Once the world of short stories embraced me there was no escaping and each book consisting series of shorter pieces was always a welcomed addition. It was no different with “Four Past Midnight” by Stephen King. I mean the title sounded quite intriguing from the go and the rest was just a turbulent journey through some scary valleys of King’s mind.
‘Langoliers’ set the benchmark high from the go. It is a story that follows a flight 29 from Los Angeles to Boston. On the plane during the flight all passengers fall asleep. When some of them wake up, they realise many people had mysteriously disappeared and terrifyingly they realised it also included the flight crew with pilots.
Luckily (not really a great word to use here) there is a pilot amongst them and they land the plane just to discover the airport they landed remains empty, the air appears strange and everything is stale and tasteless…
And soon our characters realise that the world must have fallen victim of strange creatures they named, Langoliers. The creatures are eating everything they come across. In this story one not only moves in time, as it turns out that plane had flew through some kind of rift, but also in space as the story also revolves around vision of a sick brain one of the characters.
There’s a serious need for a solid break before you jump into the unknown of ‘Secret Window, Secret Garden’ where the main protagonist, Morty, is visited by a mysterious man who accuses him of stealing his story.
This simple accusation changes life of Morty’s into a living nightmare as there are no limits in how far a mentally unstable mind can go. Or are there…?
‘Library Policeman’ is a whacky read as initially you think it is a story you’d tell your offspring to keep them in check in regards of returning books in time to their library. As the storey evolves, you realise that there is much more to it than that policeman and it involves now dead, director of said library, Mrs. Lortz. See for yourself how far you think you can face against the pair of scary and crazy creations of author’s mind.
And to finish off our another discovery of Stephen King’s mind we have ‘The Sun Dog’ a crazy little story that involves us into a history of a camera that takes pictures that the photograph doesn’t see in real life as these pictures depict a dog that wants to attack the photographer. How will our protagonist manage to deal with the camera and will he have to face that dog too?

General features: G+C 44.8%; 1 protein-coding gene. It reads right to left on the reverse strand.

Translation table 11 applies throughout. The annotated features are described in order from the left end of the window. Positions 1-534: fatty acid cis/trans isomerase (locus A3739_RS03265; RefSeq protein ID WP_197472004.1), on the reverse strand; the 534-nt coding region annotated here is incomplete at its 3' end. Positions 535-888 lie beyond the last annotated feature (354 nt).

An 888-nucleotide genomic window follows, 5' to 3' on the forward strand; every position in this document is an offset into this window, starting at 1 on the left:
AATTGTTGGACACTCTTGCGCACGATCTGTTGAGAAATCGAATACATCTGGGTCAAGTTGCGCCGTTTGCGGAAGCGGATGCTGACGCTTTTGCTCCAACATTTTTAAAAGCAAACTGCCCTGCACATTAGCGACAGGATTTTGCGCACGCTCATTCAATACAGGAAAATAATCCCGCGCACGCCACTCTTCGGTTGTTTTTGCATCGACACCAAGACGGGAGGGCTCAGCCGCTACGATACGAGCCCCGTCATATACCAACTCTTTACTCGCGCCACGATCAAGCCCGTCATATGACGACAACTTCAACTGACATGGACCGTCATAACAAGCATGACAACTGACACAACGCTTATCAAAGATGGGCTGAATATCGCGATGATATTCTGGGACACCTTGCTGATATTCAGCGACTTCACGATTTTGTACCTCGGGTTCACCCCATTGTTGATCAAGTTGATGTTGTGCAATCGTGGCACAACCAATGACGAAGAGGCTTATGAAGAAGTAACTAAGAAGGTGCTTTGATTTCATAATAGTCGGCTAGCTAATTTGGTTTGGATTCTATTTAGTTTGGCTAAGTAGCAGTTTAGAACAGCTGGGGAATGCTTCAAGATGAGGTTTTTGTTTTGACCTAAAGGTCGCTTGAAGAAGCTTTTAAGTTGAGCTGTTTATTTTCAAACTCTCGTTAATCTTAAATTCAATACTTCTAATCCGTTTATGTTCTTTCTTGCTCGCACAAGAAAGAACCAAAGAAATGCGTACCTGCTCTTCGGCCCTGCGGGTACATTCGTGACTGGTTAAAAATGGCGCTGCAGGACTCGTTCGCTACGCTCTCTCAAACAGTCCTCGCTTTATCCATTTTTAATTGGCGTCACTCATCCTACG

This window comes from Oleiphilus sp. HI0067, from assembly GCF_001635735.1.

I was very pleased after reading “Four Past Midnight”, especially Langoliers and Library Policeman gave me enough material for nights of nightmares and months of worrying. There was always a wish that King extended some of the novellas into proper full length books but I think it is just my little fixation on the joy of escaping from the real world into worlds created by others and staying there as long as possible.
“Different Seasons” by Stephen King is a book consisting of four stories, three of which ended up being inspiration for movies, including the quite famous “Shawshank Redemption” film that won many Oscars.
The four novels are tied together by use of subtitles that relate to each of the four seasons. And hence we get Hope Springs Eternal bringing us ‘Rita Hayworth and Shawshank Redemption’ where we are entangled into a long story narrated by Ellis Boyd Redding who is telling us a story of a man, who then became his friend, Andy.
The story told by Ellis shows us what life in the prison Shawshank is like and how the cruelty and hard reality can change a man and make him do quite astonishing things. The story is so much better than the movie, that was probably seen by majority of people.
In Summer of Corruption we are welcomed with story titled ‘Apt Pupil’ which welcomes us into the world of a very bright young boy. The boy who discovered the true identity of his old neighbour gets absolutely fascinated by the old gentleman.
It sounds a bit boring but as soon as one realises that this charming old gent was in charge of concentration camp during the World War II and he did things that are even too scary for horror books, the whole story takes a different direction. Especially when we find out that the boy isn’t really interested in history but he really wants to know all the details of the brutal acts that happened in the camp. The action really gets going and from quite an innocent intro one ends up with a terrifying and shocking piece.
Fall from Innocence welcomes us with ‘The Body’ where we follow four teenage boys that like to hang around together being boys. One of the boys hears a story about a body of boy which had been searched for a long time by many people and realises it could provide a basis for a great adventure.
He shares his finding with the others who agree about the idea being a brilliant one. The twist is here in the person of narrator of the story who tells us how mistaken the boys were, thinking they’d have great time together…